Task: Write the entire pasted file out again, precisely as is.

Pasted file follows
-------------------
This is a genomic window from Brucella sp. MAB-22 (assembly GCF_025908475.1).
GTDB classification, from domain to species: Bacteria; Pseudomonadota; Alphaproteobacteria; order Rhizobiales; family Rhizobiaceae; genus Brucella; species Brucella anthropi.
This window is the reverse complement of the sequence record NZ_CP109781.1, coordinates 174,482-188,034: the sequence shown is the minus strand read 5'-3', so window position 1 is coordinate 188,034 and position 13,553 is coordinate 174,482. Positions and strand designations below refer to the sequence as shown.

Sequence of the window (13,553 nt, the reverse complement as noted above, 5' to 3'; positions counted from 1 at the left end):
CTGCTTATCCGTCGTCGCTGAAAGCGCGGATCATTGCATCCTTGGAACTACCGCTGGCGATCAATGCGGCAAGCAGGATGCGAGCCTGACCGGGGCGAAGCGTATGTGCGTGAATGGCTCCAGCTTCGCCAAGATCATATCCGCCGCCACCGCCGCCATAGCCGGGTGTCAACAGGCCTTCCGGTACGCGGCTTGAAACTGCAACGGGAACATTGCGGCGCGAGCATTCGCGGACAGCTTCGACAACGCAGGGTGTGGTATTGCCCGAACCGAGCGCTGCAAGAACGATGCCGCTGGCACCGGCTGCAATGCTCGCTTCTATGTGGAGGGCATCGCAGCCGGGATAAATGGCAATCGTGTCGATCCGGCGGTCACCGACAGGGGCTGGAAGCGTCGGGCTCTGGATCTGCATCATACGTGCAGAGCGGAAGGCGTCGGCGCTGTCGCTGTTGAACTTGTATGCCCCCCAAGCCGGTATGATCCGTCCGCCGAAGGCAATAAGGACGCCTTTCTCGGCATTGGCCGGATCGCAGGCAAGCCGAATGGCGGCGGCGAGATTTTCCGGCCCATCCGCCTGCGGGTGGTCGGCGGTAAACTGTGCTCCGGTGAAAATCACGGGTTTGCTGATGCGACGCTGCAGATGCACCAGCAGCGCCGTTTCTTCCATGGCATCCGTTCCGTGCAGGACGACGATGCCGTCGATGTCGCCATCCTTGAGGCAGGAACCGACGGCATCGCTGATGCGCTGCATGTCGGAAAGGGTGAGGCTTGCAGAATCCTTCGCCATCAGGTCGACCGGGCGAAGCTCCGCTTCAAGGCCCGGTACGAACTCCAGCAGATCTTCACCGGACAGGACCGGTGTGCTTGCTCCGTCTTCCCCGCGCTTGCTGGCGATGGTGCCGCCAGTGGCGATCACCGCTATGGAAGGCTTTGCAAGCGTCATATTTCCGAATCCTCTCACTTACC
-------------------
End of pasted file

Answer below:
This is a genomic window from Brucella sp. MAB-22 (assembly GCF_025908475.1).
GTDB classification, from domain to species: Bacteria; Pseudomonadota; Alphaproteobacteria; order Rhizobiales; family Rhizobiaceae; genus Brucella; species Brucella anthropi.
This window is the reverse complement of the sequence record NZ_CP109781.1, coordinates 174,482-188,034: the sequence shown is the minus strand read 5'-3', so window position 1 is coordinate 188,034 and position 13,553 is coordinate 174,482. Positions and strand designations below refer to the sequence as shown.

Sequence of the window (13,553 nt, the reverse complement as noted above, 5' to 3'; positions counted from 1 at the left end):
CTGCTTATCCGTCGTCGCTGAAAGCGCGGATCATTGCATCCTTGGAACTACCGCTGGCGATCAATGCGGCAAGCAGGATGCGAGCCTGACCGGGGCGAAGCGTATGTGCGTGAATGGCTCCAGCTTCGCCAAGATCATATCCGCCGCCACCGCCGCCATAGCCGGGTGTCAACAGGCCTTCCGGTACGCGGCTTGAAACTGCAACGGGAACATTGCGGCGCGAGCATTCGCGGACAGCTTCGACAACGCAGGGTGTGGTATTGCCCGAACCGAGCGCTGCAAGAACGATGCCGCTGGCACCGGCTGCAATGCTCGCTTCTATGTGGAGGGCATCGCAGCCGGGATAAATGGCAATCGTGTCGATCCGGCGGTCACCGACAGGGGCTGGAAGCGTCGGGCTCTGGATCTGCATCATACGTGCAGAGCGGAAGGCGTCGGCGCTGTCGCTGTTGAACTTGTATGCCCCCCAAGCCGGTATGATCCGTCCGCCGAAGGCAATAAGGACGCCTTTCTCGGCATTGGCCGGATCGCAGGCAAGCCGAATGGCGGCGGCGAGATTTTCCGGCCCATCCGCCTGCGGGTGGTCGGCGGTAAACTGTGCTCCGGTGAAAATCACGGGTTTGCTGATGCGACGCTGCAGATGCACCAGCAGCGCCGTTTCTTCCATGGCATCCGTTCCGTGCAGGACGACGATGCCGTCGATGTCGCCATCCTTGAGGCAGGAACCGACGGCATCGCTGATGCGCTGCATGTCGGAAAGGGTGAGGCTTGCAGAATCCTTCGCCATCAGGTCGACCGGGCGAAGCTCCGCTTCAAGGCCCGGTACGAACTCCAGCAGATCTTCACCGGACAGGACCGGTGTGCTTGCTCCGTCTTCCCCGCGCTTGCTGGCGATGGTGCCGCCAGTGGCGATCACCGCTATGGAAGGCTTTGCAAGCGTCATATTTCCGAATCCTCTCACTTACC